Synopses & Reviews
Written towards the end of the 18th century, this is one of the great novel of manners of Chinese literature. The book charts the glory and decline of the illustrious Jia family.
The Story of the Stone (c. 1760), also known by the title of The Dream of the Red Chamber, is the great novel of manners in Chinese literature.
Divided into five volumes, of which The Debt of Tears is the fourth, The Story of the Stone charts the glory and decline of the illustrious Jia family (a story which closely accords with the fortunes of the author's own family). The two main characters, Bao-yu and Dai-yu, are set against a rich tapestry of humour, realistic detail and delicate poetry, which accurately reflects the ritualized hurly-burly of Chinese family life. But over and above the novel hangs the constant reminder that there is another plane of existence - a theme which affirms the Buddhist belief in a supernatural scheme of things.
For more than seventy years, Penguin has been the leading publisher of classic literature in the English-speaking world. With more than 1,700 titles, Penguin Classics represents a global bookshelf of the best works throughout history and across genres and disciplines. Readers trust the series to provide authoritative texts enhanced by introductions and notes by distinguished scholars and contemporary authors, as well as up-to-date translations by award-winning translators.
About the Author
John Minford is dean of the School of Arts and Social Sciences at the Open University of Hong Kong. He has published widely on Chinese literature and translated numerous works, including the Penguin Classics edition of Sun-tzu’s The Art of War
John Minford is dean of the School of Arts and Social Sciences at the Open University of Hong Kong. He has published widely on Chinese literature and translated numerous works, including the Penguin Classics edition of Sun-tzu’s The Art of War.
Table of Contents
The Story of the Stone: Volume 4 Note on Spelling
Four young ladies go fishing and divine the future; Bao-yu receives a homily and is re-enrolled in the Family School
An old pedant tries to instil some Moral Philosophy into his incorrigible pupil; And the ailing Naiad, in a nightmare, confronts the spectres of her fevered mind.
An Indisposition in the Imperial Bedchamber calls for a Family Visitation; While insubordination in the inner apartments reveals Bao-chai's long-suffering nature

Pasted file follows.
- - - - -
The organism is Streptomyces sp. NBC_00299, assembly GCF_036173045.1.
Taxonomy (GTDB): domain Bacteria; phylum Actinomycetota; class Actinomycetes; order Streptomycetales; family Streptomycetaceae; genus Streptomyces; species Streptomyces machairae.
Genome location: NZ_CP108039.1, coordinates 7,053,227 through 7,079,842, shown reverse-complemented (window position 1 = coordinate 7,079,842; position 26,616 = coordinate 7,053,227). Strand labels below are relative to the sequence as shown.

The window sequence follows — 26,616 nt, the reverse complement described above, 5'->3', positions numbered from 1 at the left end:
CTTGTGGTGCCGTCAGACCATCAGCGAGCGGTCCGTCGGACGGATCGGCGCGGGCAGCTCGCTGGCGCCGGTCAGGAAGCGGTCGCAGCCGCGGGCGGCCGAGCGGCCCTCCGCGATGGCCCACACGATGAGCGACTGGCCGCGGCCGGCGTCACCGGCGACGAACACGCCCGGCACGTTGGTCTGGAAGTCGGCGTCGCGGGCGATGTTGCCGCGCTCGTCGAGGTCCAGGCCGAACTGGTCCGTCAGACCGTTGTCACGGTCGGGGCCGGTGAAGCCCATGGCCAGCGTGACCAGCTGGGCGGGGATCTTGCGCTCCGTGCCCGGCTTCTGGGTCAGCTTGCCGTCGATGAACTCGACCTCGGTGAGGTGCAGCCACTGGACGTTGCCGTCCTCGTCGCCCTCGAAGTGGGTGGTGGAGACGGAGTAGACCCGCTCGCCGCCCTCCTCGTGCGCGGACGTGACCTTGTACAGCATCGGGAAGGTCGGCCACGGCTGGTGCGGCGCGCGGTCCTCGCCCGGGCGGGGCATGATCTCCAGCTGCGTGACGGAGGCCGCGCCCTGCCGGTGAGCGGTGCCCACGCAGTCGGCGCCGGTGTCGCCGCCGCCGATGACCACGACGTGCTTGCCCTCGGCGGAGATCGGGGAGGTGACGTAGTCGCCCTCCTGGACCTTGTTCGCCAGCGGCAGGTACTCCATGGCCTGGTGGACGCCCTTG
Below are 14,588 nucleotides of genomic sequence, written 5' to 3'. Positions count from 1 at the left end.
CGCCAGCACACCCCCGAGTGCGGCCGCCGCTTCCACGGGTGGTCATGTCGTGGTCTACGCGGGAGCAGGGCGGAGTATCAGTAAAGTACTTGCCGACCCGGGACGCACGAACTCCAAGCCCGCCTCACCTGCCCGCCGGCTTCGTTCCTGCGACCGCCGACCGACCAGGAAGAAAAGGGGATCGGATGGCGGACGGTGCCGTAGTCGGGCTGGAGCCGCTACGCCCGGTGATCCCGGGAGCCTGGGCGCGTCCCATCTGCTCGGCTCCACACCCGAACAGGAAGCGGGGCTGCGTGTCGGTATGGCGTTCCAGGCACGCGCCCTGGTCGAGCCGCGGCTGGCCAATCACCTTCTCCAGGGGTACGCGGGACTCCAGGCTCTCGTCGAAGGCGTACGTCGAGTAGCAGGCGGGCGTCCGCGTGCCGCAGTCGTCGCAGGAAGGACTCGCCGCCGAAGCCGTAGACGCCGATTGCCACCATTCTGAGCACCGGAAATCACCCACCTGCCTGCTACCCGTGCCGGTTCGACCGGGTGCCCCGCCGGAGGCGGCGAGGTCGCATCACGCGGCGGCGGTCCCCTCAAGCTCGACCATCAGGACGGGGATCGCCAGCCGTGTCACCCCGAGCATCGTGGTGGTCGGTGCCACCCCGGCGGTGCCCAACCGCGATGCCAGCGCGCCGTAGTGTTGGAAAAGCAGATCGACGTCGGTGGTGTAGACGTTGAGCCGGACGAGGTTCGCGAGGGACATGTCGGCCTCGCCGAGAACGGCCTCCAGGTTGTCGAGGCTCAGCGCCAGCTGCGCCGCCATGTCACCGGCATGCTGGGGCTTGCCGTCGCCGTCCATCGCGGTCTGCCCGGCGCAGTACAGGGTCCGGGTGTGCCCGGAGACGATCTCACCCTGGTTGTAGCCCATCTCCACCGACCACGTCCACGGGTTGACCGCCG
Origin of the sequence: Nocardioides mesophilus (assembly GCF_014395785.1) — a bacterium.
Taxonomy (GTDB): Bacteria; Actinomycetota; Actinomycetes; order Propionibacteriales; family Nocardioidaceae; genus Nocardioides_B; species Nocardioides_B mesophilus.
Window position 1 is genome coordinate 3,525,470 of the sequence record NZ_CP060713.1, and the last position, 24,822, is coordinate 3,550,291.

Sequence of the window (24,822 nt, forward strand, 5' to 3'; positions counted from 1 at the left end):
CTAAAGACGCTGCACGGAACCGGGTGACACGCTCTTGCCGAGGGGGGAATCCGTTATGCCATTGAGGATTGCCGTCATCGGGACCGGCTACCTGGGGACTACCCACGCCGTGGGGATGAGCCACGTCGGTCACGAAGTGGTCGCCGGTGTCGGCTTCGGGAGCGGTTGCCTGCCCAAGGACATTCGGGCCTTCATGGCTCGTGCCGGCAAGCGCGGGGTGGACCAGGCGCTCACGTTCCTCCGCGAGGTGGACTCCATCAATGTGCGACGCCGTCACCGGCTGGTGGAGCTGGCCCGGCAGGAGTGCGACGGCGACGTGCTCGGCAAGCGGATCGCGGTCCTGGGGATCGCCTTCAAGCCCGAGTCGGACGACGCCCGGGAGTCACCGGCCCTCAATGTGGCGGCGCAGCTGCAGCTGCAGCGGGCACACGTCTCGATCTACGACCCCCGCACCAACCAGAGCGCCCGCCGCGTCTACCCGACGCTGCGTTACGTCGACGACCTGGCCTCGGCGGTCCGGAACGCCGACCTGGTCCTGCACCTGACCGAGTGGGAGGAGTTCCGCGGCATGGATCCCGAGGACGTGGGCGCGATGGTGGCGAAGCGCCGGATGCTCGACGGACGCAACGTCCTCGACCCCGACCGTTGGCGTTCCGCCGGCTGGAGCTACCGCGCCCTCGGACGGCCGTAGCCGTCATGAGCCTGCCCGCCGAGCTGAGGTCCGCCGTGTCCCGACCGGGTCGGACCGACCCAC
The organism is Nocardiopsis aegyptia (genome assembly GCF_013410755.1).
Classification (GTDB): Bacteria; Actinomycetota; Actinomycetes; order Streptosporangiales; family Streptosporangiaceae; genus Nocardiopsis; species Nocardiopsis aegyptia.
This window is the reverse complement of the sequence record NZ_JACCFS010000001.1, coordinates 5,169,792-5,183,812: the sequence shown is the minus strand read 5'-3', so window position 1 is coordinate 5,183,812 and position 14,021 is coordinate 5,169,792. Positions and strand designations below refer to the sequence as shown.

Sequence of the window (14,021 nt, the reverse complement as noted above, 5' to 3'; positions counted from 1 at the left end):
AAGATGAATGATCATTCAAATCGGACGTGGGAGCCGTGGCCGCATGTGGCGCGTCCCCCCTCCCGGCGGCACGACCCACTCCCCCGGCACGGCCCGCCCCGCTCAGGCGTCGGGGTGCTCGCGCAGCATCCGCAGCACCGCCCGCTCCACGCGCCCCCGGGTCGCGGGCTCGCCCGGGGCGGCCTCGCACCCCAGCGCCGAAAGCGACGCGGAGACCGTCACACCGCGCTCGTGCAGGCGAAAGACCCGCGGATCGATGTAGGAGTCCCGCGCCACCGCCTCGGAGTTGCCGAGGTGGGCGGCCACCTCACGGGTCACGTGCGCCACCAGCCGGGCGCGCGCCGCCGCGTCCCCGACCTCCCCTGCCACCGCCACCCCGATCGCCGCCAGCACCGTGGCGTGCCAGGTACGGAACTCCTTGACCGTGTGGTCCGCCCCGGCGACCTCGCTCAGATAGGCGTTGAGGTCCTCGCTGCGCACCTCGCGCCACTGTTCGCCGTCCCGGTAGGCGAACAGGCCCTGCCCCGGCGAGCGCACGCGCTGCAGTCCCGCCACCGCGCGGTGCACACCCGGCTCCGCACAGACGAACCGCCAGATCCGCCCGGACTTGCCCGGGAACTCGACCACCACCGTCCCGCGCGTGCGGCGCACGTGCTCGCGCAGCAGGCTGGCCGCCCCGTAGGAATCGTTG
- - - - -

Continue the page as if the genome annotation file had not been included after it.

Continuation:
Bao-yu is given an impromptu examination, and his betrothal is discussed for the first time; Jia Huan visits a convulsive child, and old hostilites are resumed
It is announced that Jia Zheng has been promoted to the rank of Permanent Secretary; And it is discovered that Xue Pan has once more brought upon himself the threat of exile
Bribery induces an old mandarin to tamper with the course of justice; And a discourse on the Qin provides a young lady with a vehicle for romantic feelings
Autumnal sounds combine with sad remembrances to inspire a composition on the Qin; And a flood of passion allows evil spirits to disturb the serenity of Zen
Bao-yu gratifies his grandmother by praising a fatherless child; Cousin Zhen rectifies family discipline by chastising two unruly servants
Our hero sees the handiwork of a departed love, and is moved to write and ode; Frowner falls prey to hysterical fear and resolves to starve to death
A poor girl loses a padded jacket and puts up with some obstreperous behaviour; A young man accepts a tray of sweetmeats and is put out by some devious goings-on
In the pursuance of lust, Moonbeam evolves an artful strategem; In a flight of Zen, Bao-yu makes an enigmatic confession
Qiao-jie studies the Lives of Noble Women and shows a precocious enthusiasm for Virtue; Jia Zheng admires a Mother Pearl and reflect on the vicissitudes of Life
A Zhen retainer seeks shelter in the Jia household; And shady activities are revealed behind the Iron Threshold
Grandmother Jia gives a crab-blossom party - a celebration of the ominous; Bao-yu loses his Magic Jade - a strange disappearance of the numinous
A rumour comes true and the Imperial Consort passes away; A counterfeit is deceptively like the real thing, and Bao-yu loses his wits
Xi-feng conceives an ingenious plan of deception; And Frowner is deranged by an inadvertent disclosure
Lin Dai-yu burns her poems to signal the end of her heart's folly; And Xue Bao-chai leaves home to take part in a solemn rite
Crimson Pearl's suffering spirit returns to the Realm of Separation; And the convalescent Stone-in-waiting weeps at the scene of past affection
Prefaces to the first Cheng-Gao edition Joint Foreword to the subsequent Cheng-Gao edition
The Octopartite Composition or 'bagu wenzhang'
The Qin or Chinese Lute, and Knowing the Sound
Iron Threshold Temple and Water-moon Priory
Characters in Volume 4